ESL Introduction Activity for New Teachers

This is an activity I found online and just tweaked it for my own liking. It’s generally called “10 Things.” On your first day of classes when you are the new teacher or you have new students coming in who don’t know you yet this is a good way to start things off.

10 Things About Me
Depending on the age of the students I may have a little fun drawing a silly stick figure version of me. The younger students really get a laugh when I draw my stick figure and then do the same pose myself. I think it’s important for the students to know it’s OK to have a laugh in class and that their teacher isn’t going to bore them. In a few of my classes I drew the stick figure, introduced the stick figure as their real teacher and pretended to walk out of class. It lightens the mood right from the beginning and gets rid of a lot of the anxiety the new students or the teacher may feel.

New Teacher

Good morning students, this is your teacher.

Then I write 10 things about myself that are answers to a question that I want the students to ask me. I usally start with drawing the American flag and then a few easy ones like pizza, blue, and 31. Where are you from? What is your favorite food and color? And, how old are you? Then I try to throw in a few tricky ones like my last name which gives me a chance to explain to the students how Americans say “last name” but “surname” and “family name” are also acceptable. I write a few cryptic ones like just the words “No” and “Not yet!” Do you have a girlfriend? (No!) Are you married? (Not yet) The students here get a kick out of it when I write “ayam bakar.” What is your favorite food in Indonesia?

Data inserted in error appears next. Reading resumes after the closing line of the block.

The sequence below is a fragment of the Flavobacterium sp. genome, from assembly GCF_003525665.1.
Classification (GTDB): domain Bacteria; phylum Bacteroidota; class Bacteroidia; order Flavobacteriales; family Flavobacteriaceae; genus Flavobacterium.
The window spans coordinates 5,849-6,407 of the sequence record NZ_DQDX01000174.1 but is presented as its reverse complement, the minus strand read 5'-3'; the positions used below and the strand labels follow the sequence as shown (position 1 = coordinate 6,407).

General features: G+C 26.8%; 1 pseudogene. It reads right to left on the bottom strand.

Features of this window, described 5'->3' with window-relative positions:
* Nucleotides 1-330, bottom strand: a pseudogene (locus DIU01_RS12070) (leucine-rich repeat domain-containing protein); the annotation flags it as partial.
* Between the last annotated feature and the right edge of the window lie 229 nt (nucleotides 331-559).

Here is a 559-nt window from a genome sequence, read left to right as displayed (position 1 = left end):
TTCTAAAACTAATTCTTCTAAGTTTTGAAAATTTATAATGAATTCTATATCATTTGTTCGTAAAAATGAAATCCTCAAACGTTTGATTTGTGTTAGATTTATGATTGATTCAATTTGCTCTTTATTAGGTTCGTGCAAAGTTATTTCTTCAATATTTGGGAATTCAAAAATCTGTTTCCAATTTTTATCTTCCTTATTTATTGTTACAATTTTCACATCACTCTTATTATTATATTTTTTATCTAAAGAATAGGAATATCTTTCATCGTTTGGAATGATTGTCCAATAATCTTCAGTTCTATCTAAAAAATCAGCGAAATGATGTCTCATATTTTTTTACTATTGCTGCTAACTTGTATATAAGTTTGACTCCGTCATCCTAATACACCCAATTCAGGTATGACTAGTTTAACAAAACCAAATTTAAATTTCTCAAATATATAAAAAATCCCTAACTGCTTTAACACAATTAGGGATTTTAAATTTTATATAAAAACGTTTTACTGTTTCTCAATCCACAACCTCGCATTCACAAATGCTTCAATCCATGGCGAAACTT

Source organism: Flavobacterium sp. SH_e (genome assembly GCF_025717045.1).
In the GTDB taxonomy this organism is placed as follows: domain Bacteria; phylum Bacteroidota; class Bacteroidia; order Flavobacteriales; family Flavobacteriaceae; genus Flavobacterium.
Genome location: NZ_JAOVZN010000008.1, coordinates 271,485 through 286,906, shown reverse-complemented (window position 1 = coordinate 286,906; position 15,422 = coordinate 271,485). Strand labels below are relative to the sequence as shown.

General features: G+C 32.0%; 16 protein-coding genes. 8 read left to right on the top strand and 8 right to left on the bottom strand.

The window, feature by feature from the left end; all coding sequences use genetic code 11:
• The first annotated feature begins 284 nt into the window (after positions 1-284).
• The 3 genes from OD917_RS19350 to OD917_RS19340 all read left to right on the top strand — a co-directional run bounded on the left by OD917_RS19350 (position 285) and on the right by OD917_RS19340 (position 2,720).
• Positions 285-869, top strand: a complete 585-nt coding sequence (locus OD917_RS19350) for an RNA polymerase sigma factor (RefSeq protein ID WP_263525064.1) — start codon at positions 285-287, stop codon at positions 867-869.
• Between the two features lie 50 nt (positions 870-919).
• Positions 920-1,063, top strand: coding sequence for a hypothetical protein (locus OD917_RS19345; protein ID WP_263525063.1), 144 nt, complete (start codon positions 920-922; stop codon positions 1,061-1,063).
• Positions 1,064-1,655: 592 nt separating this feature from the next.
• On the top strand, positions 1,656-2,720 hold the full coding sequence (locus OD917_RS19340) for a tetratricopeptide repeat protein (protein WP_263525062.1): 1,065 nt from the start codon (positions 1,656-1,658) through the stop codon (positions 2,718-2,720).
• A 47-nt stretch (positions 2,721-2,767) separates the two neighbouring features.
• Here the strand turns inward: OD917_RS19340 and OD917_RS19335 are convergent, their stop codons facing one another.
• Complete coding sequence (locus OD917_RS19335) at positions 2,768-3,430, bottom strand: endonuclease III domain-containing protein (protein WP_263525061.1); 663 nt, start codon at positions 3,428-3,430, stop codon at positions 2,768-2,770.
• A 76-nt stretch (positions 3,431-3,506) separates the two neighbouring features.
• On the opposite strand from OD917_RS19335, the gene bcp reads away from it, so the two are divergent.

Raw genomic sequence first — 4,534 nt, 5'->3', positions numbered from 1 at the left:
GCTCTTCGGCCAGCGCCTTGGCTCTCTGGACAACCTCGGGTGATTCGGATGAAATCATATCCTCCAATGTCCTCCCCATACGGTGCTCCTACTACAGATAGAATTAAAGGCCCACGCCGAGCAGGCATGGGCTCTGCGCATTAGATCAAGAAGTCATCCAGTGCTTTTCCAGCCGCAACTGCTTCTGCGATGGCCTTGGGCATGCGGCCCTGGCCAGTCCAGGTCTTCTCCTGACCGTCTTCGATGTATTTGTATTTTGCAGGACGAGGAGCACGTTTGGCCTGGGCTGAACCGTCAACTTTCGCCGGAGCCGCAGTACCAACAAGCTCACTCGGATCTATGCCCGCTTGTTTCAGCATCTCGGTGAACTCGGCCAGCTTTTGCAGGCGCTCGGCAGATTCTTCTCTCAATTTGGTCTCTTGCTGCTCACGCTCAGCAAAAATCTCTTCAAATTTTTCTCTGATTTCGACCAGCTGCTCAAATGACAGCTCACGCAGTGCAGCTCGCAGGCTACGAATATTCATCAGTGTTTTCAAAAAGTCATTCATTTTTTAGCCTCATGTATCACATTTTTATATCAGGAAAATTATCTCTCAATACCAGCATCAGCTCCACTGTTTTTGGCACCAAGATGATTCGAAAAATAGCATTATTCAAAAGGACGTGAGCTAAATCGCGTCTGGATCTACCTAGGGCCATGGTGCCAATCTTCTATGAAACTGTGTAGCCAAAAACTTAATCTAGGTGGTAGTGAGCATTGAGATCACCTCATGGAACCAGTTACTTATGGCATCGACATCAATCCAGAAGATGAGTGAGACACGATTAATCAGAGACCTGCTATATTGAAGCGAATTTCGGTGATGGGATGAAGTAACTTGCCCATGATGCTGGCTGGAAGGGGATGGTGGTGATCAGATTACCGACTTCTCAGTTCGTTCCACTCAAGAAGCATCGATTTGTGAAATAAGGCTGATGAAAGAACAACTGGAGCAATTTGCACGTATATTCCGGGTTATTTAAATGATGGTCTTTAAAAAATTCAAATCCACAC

This is a great way to start out the class because it’s a way to introduce yourself without standing there in front of them doing a monologue about your life.

When they ask you a question and you answer just cross it off. When you’re finished the activity can either end there or you can give the students a turn. What I did was ask each student to take a sheet of paper out and write 5 things about themselves in the same fashion. I ask them to do a few simple ones and maybe 1-2 tricky answers. Then I randomly pick a few out and write their words on the board. Now I get the students to start asking each other.

It’s a lot of fun but make sure you give students other ideas for things they can put down. They get bored with asking their classmates what their favorite color is so really put an emphasis on a few tricky ones to get the class involved in trying to figure it out.

If it’s a large class I just do a few but if it’s 5 or less I’ll try and get through all of them. So far all the classes seemed to like it and by the end they got to know me. When I saw one of my classes for the second time and walked in a few of the students yelled “AYAM BAKAR!!!”

TEFL Certification Day 4 & 5: Going through the motions